Progress Made on Overuse of Antibiotics in Chicken Industry, More Work Needed in Retail Sector, and Beef and Pork Industries

As we move into the New Year, we are taking a moment to reflect on the progress and challenges of 2018 in our corporate engagements to end the overuse of antibiotics in animal farming.

The World Health Organization calls antibiotic resistance “one of the biggest threats to global health, food security, and development today.” Antibiotic resistance threatens our ability to treat infections such as pneumonia, tuberculosis, and salmonellosis, among others; the result is that previously controllable diseases are becoming more and more fatal. If nothing is done to address this problem, antibiotic resistance could cause 300 million premature deaths and up to $100 trillion in global economic damage by 2050.


One of the biggest contributors to antibiotic resistance is the overuse and misuse of antibiotics in animal agriculture. Factory farming of animals creates overcrowded and unsanitary conditions but, instead of improving animal welfare practices to maintain animal health, many farmers deliver preventative antibiotics to reduce the frequency with which animals fall sick. An estimated 70% of all antibiotics sold in the U.S. are used for animal production, and many of these drugs are being given preventively to animals that do not have a diagnosed illness. When antibiotics are overused in this way, disease-causing bacteria become resistant; and those resistant bacteria can easily spread through the environment.

Federal regulations around antibiotics use in farm animals have been continuously criticized by scientists and advocacy groups for falling short of addressing the problem. Initially published in 2013, the Food and Drug Administration’s (FDA) guidance on antibiotic use in animal agriculture became fully implemented in January of 2017. The guidance provides that companies should not use antibiotics for the purpose of growth promotion and that veterinary oversight be used in the administration of antibiotics. However, a major “loophole” remains: The guidance allows for routine, frequent use of medically important antibiotics if used for the prevention of disease. This use is incredibly common and is where voluntary action from corporations can make the biggest impact.

The problem of antibiotic resistance can be significantly reduced by limiting the market for meat raised with medically important antibiotics. Since 2015, As You Sow has been engaging major meat producers and fast food and restaurant chains to encourage responsibility in the use of antibiotics in companies’ meat operations and meat supply chains.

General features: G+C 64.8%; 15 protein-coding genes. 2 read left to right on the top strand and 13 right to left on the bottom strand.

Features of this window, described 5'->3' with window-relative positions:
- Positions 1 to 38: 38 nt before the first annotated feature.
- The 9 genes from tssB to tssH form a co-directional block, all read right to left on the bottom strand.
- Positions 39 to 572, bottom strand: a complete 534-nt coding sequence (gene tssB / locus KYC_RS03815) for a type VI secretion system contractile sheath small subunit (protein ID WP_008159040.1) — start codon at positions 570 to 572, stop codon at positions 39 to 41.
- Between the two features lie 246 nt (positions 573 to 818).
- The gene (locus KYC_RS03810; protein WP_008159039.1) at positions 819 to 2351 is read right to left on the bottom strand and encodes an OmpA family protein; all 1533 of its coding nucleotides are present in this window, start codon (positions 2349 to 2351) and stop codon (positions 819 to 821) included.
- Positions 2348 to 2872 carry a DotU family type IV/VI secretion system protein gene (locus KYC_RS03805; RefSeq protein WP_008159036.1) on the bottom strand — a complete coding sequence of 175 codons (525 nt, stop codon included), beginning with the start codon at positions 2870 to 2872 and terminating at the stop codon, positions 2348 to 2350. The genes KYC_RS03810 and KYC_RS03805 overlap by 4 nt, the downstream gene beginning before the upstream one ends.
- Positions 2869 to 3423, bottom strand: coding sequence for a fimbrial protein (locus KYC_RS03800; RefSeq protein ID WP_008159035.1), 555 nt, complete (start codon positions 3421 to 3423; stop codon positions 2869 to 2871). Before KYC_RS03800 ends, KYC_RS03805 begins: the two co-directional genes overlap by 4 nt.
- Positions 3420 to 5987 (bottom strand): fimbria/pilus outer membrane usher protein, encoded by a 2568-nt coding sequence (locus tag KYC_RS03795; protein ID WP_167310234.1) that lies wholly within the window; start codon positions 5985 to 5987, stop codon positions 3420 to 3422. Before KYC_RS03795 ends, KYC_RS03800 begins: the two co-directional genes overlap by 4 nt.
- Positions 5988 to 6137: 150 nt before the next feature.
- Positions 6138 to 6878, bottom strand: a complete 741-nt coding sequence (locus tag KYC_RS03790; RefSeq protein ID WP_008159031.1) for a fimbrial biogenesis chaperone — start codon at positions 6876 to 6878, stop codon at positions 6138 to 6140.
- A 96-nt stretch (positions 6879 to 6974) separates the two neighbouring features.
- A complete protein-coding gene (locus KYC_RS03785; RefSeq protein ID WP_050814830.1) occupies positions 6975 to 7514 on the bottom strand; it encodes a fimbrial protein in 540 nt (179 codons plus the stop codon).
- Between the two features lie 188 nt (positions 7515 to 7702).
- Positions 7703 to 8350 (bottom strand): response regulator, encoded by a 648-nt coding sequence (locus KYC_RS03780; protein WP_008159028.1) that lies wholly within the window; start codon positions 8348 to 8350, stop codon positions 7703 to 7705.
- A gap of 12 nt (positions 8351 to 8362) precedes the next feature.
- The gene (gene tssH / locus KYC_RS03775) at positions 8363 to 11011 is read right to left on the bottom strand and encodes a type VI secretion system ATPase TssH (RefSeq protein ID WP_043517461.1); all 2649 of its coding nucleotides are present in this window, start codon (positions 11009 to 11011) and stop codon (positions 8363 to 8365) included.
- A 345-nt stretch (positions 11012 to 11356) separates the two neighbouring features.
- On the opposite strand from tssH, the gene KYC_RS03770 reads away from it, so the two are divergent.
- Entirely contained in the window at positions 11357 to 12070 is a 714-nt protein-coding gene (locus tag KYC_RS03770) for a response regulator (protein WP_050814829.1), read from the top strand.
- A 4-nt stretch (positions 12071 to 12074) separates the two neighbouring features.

As You Sow Engagements

When As You Sow began engaging companies on the issue of antibiotics, the sale of antibiotic drugs in the U.S. had reached an all-time high. The animal agriculture industry had just begun to respond. A few pioneering fast food and fast casual dining chains (Chipotle, Panera, Chick-Fil-A) were leading the way in committing to purchase meat raised without unnecessary antibiotics and they were reaping the benefits of their commitments. Early in 2015, McDonald’s created a wave of momentum for fast food companies to meet consumer demands with its announcement that it would serve only chicken raised without medically important antibiotics in the U.S. by the end of 2017 (a goal the company met early, in 2016). As shareholder advocates, we saw this as an important opportunity to move similar companies to make the same shift to protect public health and benefit from the long-term value they would see in beating their competitors to adapt.

Since we filed our first resolution on antibiotics in 2016, which was with Wendy’s, the industry has made significant progress. As of October 2018, 18 of the top 25 fast food and fast casual chains in the U.S. have established policies to reduce the use of antibiotics in at least one meat category (for most, only in chicken). Most of these companies have committed to reduce or end the use of medically important antibiotics. It is worth noting that far fewer have agreed to completely end their use of all antibiotics (instead relying on drugs only used in animals).

This year, we focused on engaging laggard companies that had yet to establish antibiotics policies for chicken and fostering leadership on antibiotics in beef.

We saw significant progress in the fast food and restaurant sector: